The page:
natural log to evaluate. So in this case, again,
what you could do is take the natural
log of both sides. Because remember, the
natural log is base e. So that’s e to the x minus
1 equals ln base e of 12. And that’s why it’s kind
of helpful of converting it to exponential form. That’s why it’s nice to think
about it using this property. Because when you have base e,
the easiest thing to do is just take ln of both sides. Because now I just
have x minus 1 is equal to– I don’t need
to write base e– ln of 12. So therefore, I’ll
just add 1, add 1, x equals ln of 12 plus 1. So now, instead of using the
change of base formula, which I had to for my logarithms,
I can simply just do ln– because it is base e– of 12
and then add 1 to that result. And I get 3.5, or x
is approximately 3.5 as I round to the nearest tenth. But just like in
our other problems, we have to make sure we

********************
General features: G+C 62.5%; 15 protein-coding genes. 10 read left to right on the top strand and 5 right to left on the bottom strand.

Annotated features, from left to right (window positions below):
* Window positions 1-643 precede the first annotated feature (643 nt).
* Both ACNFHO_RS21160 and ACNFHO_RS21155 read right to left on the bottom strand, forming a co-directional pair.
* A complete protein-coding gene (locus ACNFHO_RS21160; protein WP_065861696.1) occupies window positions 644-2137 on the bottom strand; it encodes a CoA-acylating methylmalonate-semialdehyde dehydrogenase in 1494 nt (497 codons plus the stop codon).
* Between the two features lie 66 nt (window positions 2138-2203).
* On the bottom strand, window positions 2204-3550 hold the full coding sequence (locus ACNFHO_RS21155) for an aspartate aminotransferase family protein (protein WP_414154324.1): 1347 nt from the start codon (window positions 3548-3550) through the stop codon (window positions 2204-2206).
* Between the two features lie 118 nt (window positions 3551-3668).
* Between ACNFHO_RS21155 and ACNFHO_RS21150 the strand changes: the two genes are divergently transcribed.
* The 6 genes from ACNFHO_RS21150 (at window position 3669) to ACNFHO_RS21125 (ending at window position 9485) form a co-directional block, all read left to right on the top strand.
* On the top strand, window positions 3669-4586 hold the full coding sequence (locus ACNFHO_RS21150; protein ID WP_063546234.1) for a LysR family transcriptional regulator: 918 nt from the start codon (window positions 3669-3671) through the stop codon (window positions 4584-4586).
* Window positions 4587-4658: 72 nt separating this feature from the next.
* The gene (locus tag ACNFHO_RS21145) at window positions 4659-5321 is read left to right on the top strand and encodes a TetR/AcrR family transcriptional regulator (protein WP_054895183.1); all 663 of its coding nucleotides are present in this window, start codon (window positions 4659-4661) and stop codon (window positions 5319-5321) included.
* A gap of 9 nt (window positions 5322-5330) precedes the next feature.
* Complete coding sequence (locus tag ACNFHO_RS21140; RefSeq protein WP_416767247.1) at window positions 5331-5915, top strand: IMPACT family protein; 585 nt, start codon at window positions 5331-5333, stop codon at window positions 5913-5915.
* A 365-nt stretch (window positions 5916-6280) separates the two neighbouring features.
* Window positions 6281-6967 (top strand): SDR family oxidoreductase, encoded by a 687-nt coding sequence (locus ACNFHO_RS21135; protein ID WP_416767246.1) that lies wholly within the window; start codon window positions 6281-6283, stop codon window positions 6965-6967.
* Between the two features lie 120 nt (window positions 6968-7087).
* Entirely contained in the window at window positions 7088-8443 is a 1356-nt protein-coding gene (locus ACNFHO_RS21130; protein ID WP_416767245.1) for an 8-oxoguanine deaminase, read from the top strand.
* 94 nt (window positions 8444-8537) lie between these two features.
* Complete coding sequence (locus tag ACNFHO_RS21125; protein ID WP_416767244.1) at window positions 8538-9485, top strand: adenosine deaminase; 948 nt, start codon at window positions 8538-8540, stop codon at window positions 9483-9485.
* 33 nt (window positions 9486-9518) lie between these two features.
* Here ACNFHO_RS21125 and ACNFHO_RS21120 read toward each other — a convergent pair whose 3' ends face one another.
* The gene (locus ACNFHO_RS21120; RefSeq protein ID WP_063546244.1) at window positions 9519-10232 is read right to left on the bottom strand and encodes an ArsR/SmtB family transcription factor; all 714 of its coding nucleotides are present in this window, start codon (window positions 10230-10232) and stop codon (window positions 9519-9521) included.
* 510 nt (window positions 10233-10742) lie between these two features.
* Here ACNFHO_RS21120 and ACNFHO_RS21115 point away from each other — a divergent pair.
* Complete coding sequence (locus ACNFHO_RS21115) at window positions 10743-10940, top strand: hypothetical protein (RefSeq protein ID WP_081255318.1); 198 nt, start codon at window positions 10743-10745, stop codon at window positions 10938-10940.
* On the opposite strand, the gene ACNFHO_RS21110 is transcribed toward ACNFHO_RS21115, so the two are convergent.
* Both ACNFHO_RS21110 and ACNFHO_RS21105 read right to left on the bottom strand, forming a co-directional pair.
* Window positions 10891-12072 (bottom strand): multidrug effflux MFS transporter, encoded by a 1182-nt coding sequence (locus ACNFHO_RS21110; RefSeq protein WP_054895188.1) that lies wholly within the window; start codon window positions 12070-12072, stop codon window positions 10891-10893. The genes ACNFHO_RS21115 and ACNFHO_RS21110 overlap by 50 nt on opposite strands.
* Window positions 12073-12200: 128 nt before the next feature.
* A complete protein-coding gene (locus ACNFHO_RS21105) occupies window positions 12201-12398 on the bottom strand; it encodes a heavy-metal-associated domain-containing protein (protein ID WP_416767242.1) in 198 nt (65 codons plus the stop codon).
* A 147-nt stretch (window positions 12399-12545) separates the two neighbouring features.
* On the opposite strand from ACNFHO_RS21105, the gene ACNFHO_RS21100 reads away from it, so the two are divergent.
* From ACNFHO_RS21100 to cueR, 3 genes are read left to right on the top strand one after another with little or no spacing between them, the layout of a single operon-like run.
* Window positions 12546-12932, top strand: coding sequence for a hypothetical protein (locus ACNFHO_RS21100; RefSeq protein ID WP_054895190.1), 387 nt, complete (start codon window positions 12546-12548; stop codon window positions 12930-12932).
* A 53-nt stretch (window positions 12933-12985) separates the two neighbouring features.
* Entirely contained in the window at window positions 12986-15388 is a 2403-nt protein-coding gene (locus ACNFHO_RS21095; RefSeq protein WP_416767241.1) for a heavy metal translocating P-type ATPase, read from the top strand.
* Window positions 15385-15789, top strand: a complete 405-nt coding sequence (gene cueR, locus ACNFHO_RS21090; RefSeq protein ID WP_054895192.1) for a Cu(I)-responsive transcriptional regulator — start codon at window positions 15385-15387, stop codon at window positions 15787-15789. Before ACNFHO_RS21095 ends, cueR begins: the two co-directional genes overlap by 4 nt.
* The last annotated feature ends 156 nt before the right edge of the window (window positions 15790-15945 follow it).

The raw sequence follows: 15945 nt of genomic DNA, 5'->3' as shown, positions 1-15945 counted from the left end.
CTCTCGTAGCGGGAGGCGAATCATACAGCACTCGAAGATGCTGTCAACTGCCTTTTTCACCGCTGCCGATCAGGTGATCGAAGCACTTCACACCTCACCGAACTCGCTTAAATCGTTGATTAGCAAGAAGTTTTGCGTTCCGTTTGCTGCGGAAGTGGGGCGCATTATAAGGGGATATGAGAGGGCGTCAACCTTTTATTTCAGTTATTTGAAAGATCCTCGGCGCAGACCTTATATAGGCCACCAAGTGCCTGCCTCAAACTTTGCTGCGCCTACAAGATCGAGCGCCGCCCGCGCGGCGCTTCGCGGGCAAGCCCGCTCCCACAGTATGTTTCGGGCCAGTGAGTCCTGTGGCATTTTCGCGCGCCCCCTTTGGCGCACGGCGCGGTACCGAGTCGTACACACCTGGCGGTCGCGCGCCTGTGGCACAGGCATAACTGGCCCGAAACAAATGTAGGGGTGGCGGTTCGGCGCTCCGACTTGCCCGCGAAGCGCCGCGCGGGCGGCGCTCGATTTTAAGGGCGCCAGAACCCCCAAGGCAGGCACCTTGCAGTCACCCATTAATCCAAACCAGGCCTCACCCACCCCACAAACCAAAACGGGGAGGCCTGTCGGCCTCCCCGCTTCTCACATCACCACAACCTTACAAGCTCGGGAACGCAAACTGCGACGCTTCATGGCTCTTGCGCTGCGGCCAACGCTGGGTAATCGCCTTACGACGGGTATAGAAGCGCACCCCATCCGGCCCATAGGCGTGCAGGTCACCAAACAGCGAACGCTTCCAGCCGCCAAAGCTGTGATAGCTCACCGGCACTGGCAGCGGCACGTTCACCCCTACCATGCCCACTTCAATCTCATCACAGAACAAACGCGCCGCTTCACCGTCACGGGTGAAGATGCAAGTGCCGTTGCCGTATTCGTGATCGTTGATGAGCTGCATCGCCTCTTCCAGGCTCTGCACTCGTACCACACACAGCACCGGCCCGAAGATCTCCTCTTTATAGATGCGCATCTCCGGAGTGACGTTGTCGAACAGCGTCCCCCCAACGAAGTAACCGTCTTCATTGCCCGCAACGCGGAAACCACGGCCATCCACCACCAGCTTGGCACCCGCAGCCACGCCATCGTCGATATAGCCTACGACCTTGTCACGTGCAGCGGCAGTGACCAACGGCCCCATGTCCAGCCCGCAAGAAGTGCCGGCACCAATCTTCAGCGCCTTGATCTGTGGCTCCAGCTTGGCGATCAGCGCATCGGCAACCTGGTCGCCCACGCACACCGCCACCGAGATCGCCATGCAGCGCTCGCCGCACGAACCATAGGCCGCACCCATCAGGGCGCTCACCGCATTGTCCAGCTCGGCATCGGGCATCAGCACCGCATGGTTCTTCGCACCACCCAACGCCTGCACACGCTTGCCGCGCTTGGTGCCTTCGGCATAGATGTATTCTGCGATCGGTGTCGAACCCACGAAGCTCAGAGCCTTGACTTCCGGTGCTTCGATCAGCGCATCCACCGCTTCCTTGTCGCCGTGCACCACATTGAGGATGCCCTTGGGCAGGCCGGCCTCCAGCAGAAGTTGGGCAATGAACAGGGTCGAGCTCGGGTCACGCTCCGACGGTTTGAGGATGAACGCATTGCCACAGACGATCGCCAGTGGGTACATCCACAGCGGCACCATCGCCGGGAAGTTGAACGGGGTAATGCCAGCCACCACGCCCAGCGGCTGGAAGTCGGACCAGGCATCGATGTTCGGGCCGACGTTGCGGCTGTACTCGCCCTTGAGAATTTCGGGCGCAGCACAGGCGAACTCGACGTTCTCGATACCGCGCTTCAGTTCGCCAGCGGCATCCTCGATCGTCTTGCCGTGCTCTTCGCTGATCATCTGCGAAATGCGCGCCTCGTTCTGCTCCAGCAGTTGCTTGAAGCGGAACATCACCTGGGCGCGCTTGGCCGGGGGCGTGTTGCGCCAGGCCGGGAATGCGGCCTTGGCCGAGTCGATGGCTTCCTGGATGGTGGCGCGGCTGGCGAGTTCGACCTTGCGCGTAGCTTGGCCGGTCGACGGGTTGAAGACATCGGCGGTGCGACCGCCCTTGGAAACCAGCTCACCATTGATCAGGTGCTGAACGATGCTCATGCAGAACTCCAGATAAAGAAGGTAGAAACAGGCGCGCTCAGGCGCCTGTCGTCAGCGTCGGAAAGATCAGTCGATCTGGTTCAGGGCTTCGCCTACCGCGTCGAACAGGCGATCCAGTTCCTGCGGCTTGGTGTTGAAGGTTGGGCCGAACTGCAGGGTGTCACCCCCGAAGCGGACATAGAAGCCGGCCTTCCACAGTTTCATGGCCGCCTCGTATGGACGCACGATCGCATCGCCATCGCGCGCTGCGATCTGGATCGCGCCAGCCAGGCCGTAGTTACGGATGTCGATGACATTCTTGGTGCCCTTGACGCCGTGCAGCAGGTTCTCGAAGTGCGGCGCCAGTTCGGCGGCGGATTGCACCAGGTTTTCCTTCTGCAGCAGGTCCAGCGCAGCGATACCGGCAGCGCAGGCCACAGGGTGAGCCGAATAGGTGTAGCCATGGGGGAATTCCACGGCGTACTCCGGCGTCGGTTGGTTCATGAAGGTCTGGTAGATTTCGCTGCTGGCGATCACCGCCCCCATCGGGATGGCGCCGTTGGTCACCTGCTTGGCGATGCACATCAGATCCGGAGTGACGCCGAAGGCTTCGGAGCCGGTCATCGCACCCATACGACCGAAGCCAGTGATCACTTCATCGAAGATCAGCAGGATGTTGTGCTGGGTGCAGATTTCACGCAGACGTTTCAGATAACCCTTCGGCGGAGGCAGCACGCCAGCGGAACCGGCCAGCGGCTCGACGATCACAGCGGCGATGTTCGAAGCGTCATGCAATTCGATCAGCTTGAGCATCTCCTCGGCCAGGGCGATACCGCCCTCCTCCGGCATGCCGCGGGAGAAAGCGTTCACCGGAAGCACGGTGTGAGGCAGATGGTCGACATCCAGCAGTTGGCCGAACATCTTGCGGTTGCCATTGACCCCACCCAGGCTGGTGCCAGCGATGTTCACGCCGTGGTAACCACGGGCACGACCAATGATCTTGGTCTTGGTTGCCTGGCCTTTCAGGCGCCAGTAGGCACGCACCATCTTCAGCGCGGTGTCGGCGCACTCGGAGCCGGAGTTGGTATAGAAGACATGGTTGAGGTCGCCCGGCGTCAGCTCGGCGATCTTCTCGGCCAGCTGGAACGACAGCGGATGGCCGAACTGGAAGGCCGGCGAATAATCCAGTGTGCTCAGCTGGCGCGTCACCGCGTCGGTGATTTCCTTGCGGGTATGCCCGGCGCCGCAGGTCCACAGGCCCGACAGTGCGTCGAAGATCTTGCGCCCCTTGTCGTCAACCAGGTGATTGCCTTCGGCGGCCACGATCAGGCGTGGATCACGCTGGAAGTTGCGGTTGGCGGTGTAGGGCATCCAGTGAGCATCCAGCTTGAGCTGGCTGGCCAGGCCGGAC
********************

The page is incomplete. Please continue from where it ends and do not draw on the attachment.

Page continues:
isolate our exponent. So here I have e to the 7x. But it doesn’t matter. That’s still the
power of my exponent. So the only thing I have
to do here is divide by 9. So I have e to
the 7x equals 2/9. Convert this to take
the ln of both sides. Don’t need to write ln e. I just want to do that
so you guys remember that it has a base e. So therefore, I
have 7x equals ln of 2/9 divided by
7 divided by 7. So x equals ln of
2/9 divided by 7. So now in my
calculator, I’m simply just going to do ln of 2
divided by 9 end parenthesis. And then we’ll take that
answer and divide it by 7. And I get negative 0.2, or
approximately negative 0.2. OK, in the next one, again, we
have a little bit more crazier power. But again, it doesn’t
really matter. The main important
thing is you just want that exponent to
be isolated, right? Just isolate that exponent. So you subtract 1 on both
sides because that’s not in the power. So I have e to the 3x
minus 5 equals negative 3. Now again, I did the
ln of both sides. But again, ladies
and gentlemen, you can convert this to exponential
form if you wanted to. And even if you wanted
to convert it to log, I mean, let’s just do it. It’d be log base e of
negative 3 equals 3x minus 5. Well again, log base e is ln. So it’s ln of
negative 3 equals 3x minus 5, which if
you just would have taken the ln of both
sides, you would have got the exact same result. It just would have been
that ln on both sides would’ve given you
the exact same thing. So it’s just different ways of